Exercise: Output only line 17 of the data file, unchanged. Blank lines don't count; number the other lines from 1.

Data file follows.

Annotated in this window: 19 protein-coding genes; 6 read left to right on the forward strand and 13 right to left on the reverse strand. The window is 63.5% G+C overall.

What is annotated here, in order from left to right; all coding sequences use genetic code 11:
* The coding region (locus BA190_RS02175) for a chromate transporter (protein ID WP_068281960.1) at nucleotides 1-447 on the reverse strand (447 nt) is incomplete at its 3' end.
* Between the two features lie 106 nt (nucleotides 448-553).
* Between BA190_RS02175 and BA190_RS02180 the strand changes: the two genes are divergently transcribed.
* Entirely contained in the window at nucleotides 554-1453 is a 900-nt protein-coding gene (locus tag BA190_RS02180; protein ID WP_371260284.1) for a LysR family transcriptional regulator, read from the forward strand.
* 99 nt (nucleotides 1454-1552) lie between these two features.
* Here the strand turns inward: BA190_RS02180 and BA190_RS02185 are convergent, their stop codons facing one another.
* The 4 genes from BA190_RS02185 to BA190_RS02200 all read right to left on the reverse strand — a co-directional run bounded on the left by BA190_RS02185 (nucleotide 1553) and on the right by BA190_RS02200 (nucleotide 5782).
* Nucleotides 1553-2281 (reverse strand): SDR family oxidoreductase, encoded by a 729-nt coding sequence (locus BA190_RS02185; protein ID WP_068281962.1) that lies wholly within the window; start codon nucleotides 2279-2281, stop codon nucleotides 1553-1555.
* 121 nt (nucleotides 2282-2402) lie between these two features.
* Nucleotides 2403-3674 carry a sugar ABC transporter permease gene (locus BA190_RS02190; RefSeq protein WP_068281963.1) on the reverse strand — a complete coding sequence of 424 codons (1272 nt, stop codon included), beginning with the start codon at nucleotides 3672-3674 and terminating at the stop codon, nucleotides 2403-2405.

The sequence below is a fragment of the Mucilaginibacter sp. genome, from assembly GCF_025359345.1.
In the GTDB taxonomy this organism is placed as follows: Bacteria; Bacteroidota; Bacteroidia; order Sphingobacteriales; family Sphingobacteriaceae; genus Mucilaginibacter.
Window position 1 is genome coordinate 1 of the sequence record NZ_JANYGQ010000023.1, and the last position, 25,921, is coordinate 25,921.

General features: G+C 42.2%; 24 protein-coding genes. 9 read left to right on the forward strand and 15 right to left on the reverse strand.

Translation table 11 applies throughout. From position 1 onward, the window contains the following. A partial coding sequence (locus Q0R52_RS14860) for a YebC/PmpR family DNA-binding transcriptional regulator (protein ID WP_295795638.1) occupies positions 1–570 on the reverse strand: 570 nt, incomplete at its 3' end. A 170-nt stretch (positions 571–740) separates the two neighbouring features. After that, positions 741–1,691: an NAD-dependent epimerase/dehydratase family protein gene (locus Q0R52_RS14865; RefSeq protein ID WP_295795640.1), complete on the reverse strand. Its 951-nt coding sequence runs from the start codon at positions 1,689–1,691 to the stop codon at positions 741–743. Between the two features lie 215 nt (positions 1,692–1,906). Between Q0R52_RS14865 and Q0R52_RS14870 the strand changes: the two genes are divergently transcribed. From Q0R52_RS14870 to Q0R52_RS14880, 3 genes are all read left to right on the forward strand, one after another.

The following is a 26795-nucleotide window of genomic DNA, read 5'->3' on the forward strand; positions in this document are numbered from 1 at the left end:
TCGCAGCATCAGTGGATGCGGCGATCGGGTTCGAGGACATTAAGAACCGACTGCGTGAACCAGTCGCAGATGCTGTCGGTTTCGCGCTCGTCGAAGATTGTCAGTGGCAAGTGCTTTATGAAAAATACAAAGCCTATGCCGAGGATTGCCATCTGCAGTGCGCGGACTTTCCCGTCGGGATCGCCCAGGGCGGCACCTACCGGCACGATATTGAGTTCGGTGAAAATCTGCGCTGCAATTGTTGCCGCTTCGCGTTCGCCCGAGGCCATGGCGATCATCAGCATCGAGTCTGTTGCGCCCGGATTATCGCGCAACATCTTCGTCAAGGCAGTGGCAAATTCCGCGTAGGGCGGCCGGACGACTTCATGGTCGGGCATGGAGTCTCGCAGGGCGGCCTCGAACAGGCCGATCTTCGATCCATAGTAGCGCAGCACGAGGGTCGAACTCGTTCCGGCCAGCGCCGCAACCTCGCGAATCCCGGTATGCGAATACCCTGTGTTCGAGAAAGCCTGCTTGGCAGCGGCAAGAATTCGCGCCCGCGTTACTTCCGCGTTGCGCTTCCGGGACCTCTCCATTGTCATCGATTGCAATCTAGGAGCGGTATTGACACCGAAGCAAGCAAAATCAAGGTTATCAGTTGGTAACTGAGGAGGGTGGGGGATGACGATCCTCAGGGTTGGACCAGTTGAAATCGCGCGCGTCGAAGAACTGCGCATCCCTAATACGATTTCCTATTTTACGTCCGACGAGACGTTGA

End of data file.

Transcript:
Translation table 11 applies throughout. From position 1 onward, the window contains the following. A partial coding sequence (locus Q0R52_RS14860) for a YebC/PmpR family DNA-binding transcriptional regulator (protein ID WP_295795638.1) occupies positions 1–570 on the reverse strand: 570 nt, incomplete at its 3' end. A 170-nt stretch (positions 571–740) separates the two neighbouring features. After that, positions 741–1,691: an NAD-dependent epimerase/dehydratase family protein gene (locus Q0R52_RS14865; RefSeq protein ID WP_295795640.1), complete on the reverse strand. Its 951-nt coding sequence runs from the start codon at positions 1,689–1,691 to the stop codon at positions 741–743. Between the two features lie 215 nt (positions 1,692–1,906). Between Q0R52_RS14865 and Q0R52_RS14870 the strand changes: the two genes are divergently transcribed. From Q0R52_RS14870 to Q0R52_RS14880, 3 genes are all read left to right on the forward strand, one after another.